(Amazon.com)

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“Medea Benjamin’s Hypocrisy!” by Bob of Occupy

This morning, on Amy Goodman’s Democracy Now, Medea Benjamin asserted  with righteous political correctness that hate speech and racist speech we’re prohibited in our national dialogue.

This is the same Medea Benjamin, who I have respected and admired for many years now for her outspoken criticism of this nation’s dishonest and deadly military ventures throughout the world.

There are many countries where she would have been imprisoned for such expression of dissent against a government, most notably Saudi Arabia, which in recent months she has chosen to highlight for their lack of human rights and their slaughter of the Yemeni People, and for which she published a book on the same subject.

I am in total agreement with what Medea purports to say on these accounts about whether it be Saudi Arabia, Syria, Donald Trump, or the condemnation of the violence that erupted in Charlottesville, Virginia.

But a very glaring double standard has reared its ugly head in her denunciation of what she refers to as “hate speech”.

There are many in this country who look upon the many forms of expression Medea has used in her opposition to US military imperialism who would define her behavior and words as “hate speech”, hatred for this country.

I am not one of the them who would see her viewpoint as hatred for this country, but rather “patriotic” in her attempts to correct a government of the People that has for some time now lost contact with its essential moral principles of democracy and freedom. I would agree with Theodore Roosevelt who stated that the highest form of patriotism is dissent.

But let’s face it. Many Americans become less than open minded and less protective of their adherence to the Constitution of the US when they perceive someone who in their mind attacks what they perceive to be inviolable_their interpretation of patriotism: unquestioning allegiance to their government.

What is happening in this nation as a consequence of the violence that erupted in Virginia is a backlash against others’ right to voice their opinion, a supposed Constitutionally guaranteed right.

If all one has to do then is for the politically correct proponents of what constitutes “hate speech” to define that which they find repugnant, unpatriotic, distasteful is to assert  their “interpretations” and label them “hate speech”. then Medea Benjamin BEWARE. Your neck may very well be the next on the guillotine block.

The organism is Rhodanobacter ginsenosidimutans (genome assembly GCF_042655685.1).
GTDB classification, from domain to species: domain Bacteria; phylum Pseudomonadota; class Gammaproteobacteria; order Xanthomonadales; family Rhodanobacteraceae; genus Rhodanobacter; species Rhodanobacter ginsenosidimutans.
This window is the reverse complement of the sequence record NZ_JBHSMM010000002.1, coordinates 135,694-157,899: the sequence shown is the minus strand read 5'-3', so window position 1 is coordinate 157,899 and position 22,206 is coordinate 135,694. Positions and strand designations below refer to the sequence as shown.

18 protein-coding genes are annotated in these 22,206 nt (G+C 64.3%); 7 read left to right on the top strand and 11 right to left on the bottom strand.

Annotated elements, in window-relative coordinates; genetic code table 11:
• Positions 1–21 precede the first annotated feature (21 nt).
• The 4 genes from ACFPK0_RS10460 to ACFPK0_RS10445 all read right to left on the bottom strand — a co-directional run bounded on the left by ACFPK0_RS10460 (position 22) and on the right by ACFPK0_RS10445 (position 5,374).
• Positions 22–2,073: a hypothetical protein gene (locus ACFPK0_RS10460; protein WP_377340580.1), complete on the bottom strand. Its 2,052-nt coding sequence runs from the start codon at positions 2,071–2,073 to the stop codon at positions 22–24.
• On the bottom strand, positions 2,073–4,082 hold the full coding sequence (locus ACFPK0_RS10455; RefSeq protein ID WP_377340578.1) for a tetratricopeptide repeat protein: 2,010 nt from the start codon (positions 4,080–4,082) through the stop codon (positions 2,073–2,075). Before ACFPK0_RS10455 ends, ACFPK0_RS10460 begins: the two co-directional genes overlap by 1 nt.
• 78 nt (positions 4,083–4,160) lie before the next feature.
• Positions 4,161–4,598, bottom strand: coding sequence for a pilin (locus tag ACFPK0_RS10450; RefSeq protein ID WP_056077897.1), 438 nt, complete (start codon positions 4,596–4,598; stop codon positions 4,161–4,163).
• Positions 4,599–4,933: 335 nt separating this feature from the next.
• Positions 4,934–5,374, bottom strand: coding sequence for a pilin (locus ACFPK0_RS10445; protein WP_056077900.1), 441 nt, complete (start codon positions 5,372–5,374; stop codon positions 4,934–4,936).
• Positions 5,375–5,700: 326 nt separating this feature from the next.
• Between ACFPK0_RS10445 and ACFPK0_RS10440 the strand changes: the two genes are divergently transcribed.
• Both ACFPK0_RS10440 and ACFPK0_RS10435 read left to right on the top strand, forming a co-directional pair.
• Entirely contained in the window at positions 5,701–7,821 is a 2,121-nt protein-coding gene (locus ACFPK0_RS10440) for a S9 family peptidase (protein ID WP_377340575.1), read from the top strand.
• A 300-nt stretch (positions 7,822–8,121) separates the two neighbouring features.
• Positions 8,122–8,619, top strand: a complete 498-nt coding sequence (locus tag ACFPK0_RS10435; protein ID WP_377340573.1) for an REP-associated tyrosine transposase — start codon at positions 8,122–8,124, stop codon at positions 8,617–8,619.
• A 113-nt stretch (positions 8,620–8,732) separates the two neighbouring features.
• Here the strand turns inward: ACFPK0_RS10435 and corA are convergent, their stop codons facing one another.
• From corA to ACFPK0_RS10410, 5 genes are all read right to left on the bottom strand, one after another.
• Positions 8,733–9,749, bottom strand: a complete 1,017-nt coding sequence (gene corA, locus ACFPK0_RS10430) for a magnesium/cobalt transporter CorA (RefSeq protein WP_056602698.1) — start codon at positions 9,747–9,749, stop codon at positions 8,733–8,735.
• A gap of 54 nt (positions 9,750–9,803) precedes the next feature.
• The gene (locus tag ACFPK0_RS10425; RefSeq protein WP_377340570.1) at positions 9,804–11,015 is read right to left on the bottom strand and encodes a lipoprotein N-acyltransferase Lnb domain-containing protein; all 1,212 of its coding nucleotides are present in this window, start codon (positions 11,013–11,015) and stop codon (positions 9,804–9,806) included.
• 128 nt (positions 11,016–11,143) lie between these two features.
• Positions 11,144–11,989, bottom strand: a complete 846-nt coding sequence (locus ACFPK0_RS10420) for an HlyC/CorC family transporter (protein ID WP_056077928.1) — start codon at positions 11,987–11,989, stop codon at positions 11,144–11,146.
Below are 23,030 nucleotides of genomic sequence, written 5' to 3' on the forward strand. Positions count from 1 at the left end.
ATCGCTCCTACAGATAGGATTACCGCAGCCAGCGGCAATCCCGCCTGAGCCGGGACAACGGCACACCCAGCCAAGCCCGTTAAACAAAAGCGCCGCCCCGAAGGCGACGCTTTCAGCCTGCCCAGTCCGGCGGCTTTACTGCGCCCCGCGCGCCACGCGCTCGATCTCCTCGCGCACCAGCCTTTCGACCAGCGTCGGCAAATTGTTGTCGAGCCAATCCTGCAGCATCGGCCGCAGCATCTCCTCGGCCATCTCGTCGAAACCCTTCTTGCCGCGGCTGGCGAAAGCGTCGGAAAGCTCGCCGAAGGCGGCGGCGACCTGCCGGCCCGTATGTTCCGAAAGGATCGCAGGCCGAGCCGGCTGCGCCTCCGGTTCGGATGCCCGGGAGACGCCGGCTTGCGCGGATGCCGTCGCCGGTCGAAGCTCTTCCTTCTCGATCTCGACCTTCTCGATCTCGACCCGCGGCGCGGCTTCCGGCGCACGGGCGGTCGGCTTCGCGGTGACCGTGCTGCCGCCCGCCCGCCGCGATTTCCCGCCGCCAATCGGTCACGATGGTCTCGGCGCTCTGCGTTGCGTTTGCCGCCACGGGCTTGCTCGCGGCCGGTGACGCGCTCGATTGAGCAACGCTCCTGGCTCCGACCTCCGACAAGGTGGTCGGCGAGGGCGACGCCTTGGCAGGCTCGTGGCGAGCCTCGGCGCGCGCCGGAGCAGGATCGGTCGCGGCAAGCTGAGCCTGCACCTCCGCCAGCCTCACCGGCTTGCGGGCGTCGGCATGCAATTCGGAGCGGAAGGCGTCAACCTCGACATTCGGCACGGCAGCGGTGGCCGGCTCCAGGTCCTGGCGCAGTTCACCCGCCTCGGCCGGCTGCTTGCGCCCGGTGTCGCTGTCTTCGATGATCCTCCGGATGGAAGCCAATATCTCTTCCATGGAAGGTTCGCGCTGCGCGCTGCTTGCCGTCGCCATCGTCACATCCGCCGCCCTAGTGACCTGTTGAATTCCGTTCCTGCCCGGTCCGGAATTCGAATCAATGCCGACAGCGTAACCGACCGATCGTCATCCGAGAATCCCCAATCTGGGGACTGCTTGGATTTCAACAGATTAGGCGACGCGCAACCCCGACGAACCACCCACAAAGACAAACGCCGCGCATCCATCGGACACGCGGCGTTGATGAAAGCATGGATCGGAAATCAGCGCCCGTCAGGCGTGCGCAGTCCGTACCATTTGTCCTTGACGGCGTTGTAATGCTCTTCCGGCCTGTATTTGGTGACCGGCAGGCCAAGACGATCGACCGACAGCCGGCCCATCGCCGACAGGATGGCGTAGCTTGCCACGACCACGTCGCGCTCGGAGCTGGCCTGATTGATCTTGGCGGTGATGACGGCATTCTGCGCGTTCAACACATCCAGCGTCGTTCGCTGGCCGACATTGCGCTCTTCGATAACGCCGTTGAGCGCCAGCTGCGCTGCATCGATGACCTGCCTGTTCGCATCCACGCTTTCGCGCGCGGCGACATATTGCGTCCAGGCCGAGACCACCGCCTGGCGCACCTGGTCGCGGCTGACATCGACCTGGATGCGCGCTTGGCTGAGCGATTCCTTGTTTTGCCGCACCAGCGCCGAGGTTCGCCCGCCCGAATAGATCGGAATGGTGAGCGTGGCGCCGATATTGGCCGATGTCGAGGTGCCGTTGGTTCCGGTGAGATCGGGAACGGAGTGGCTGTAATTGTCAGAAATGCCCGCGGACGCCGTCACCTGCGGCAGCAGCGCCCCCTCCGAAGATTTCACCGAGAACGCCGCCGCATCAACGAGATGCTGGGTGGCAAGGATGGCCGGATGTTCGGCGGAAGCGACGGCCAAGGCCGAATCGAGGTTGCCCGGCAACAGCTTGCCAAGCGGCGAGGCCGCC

Have Americans not noticed that their civil liberties have been eroding exponentially since 9/11, orchestrated by a cabal of deep state actors who Medea has stood so powerfully against?

By Medea’s interpretation of “hate speech” has she joined the ranks of those furthering limitations of our Rights and will she herself end up the Victim of the politically correct voluntary fascists who would eliminate that which they disagree with?

–Bob of Occupy

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“How Will the United States Regulate Cryptocurrencies and Blockchain Technology?” by Shingai Thornton

July 5, 2016 (blog.coinfund.io)

Regulators with the Financial Stability Oversight Committee (FSOC) have called for increased oversight of “distributed ledger systems,” claiming the technology could pose systemic risks if usage keeps growing. The recommendation comes in the wake of “The DAO” heist which might cost investors millions of dollars due to the exploitation of a loophole in the smart contract of what was meant to be a decentralized, democratic, venture capital fund with rules determined by code.

The FSOC isn’t the only federal agency monitoring developments in this space. The Internal Revenue Service (IRS) has declared that Bitcoin is property, while the Commodity Futures Trading Commision (CFTC) regulates it as a commodity and Federal Reserve Chairwoman Janet Yellen has stated the central bank has no authority to regulate the cryptocurrency. The Securities and Exchange Commission (SEC) approaches classification of the technology on a case by case basis.

The SEC’s deputy director of trading and markets said of the DAO incident:

“This highlights a number of concerns that are really core to the SEC’s role, which is not only issues of disclosure, investor protection,” but also includes “the technology and the systems that underpin the markets”

Besides watching for risks to the financial system, which won’t be substantial until the technology is adopted by mainstream consumers; there are other issues regulators should keep in mind.

A group of CPAs recently wrote a letter to the IRS, noting that their unclear guidance poses tax problems for those trying to stay in compliance. Non-profit policy research group Coin Center argues that without clarity at the national level, the U.S. risks losing its global competitive edge in financial technology (Fintech). Digital currency startups in the U.S. face two major barriers in a murky regulatory environment.

  1. Banks are afraid, and often refuse to serve them.
  2. Firms that control customer funds must obtain separate money transmission licenses in each of the 50 states. It’s an expensive, cumbersome process that many startups can’t afford, and “control” of digital currency is not a well defined concept in our legal system.

This can be contrasted with the situation in places like SwitzerlandSingapore, and the U.K., where clear guidelines and light touch regulation have created safe homes for some of the most innovative companies and experiments in the space.